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Sunday, August 3, 2014

The time was right, and Cherington made his move(s)

Alan Greenwood

Knee-jerk reactions are expected at this end of the news. Sometimes, they spew forth minus the knee, but that’s what keeps ink-stained sports wretches employed, right?

Then Ben Cherington comes along and throws three fastballs right past these baby browns. Even now, with days to ruminate over the most astounding July 31 in Red Sox history, the bat remains frozen on my right shoulder. ...

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Knee-jerk reactions are expected at this end of the news. Sometimes, they spew forth minus the knee, but that’s what keeps ink-stained sports wretches employed, right?

Then Ben Cherington comes along and throws three fastballs right past these baby browns. Even now, with days to ruminate over the most astounding July 31 in Red Sox history, the bat remains frozen on my right shoulder.

The timing for such a significant overhaul could hardly have been better. A large segment of New Englanders insist on knowing that the folks who run the Red Sox are as annoyed as they are over this dry-cough of a season the Red Sox have had. Stumbling through the next two months standing pat would’ve satisfied no one.

They clearly improved an offense that was, by reasonable assessment, stunningly weak. Their starting rotation might be difficult to watch through season’s end, and if they do nothing to improve it this winter, July 31, 2015, may repeat as the most interesting day of the campaign.

But at least until we have more time to ruminate, it says here that Cherington made a bold call in wielding the sledgehammer to this team’s foundation right now.

Why wait until Thanksgiving?

Red Sox fans of sufficient vintage would attest to the fact that it’s a lot more entertaining to watch a team slug its way to 10-9 losses than to watch one turn to dust once it falls behind 3-1.

Blockheaded

Only decorum, and the need for a paycheck, prohibits us from providing a verbatim recount of what Florida Marlins manager Mike Redmond said the other night after his team took a loss because of the Buster Posey No More Blocking the Plate Rule.

Posey got a knee mangled while blocking the plate last season, the impetus for a new, fairly convoluted rule aimed at protecting catchers.

So, Thursday night, the Marlins were leading the Reds 1-0 in the eighth.

Reds base runner Zack Cosart tried to tag and score on a floating line drive to Florida right fielder Giancarlo Stanton.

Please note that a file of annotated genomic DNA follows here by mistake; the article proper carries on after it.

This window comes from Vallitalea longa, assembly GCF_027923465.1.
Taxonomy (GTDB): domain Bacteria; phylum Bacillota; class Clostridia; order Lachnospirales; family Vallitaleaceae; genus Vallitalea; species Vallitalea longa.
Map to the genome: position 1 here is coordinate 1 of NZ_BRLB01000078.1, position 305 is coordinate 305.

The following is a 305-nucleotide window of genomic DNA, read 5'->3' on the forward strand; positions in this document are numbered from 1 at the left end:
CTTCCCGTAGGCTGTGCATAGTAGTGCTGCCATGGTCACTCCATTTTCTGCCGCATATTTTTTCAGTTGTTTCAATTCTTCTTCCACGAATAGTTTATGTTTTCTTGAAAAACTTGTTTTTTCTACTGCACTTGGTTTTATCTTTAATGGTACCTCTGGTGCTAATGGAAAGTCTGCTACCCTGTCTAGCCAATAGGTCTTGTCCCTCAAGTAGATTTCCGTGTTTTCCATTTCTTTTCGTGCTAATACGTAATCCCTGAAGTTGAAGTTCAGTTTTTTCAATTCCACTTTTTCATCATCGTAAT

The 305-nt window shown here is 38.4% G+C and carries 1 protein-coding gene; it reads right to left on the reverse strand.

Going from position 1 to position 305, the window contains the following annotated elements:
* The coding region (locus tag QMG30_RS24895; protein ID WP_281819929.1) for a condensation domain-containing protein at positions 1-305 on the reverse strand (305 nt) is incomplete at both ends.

Stanton made a perfect throw to catcher Jeff Mathis, who checked Bud Selig’s signature on the ball, counted the stitches, made a mental note to pick up a quart of milk on the way home, then greeted Cosart with a tag on the hip for an inning-ending double play.

Or so ruled umpire Mike Winters, who then made a horrible call by calling MLB’s Replay Central in Manhattan.

Someone with as much baseball savvy as a box of lint ruled that Mathis did not provide Cosart a lane to the plate, thus overturning Winter’s call.

The score was tied, the inning continued and the Reds ended up with a 3-1 win.

“To lose a ballgame tonight on that play is a joke,” Redmond said. “It’s an absolute joke. I don’t think anybody who plays this game can feel good about winning this game. … That guy was out by 15 feet. It was a great baseball play.’’

Not now.

The rule needs an amendment: The catcher must provide an open lane for the runner, but if his arms are less than 10 feet long, he is allowed to throw the ball at a fleshy part of the runner’s body.

If the ball hits the runner before the runner crosses home plate, and if the throw does not cause a bruise, the runner would be out.

From under the hoodie

Someone tossed Bill Belichick a softball at Friday’s press conference, asking if current players could be inspired by the performance and attitude of men like Ty Law, recent inductee into the Patriots Hall of Fame.

BB: “Well, I think we’re all proud of the tradition of this team in the past – the coaches, the players, all of us that were involved with it. I think that’s always something you want to be proud of and sustain, but it’s really up to this team to be this team.”

To clarify, it is not up to this team to be another team.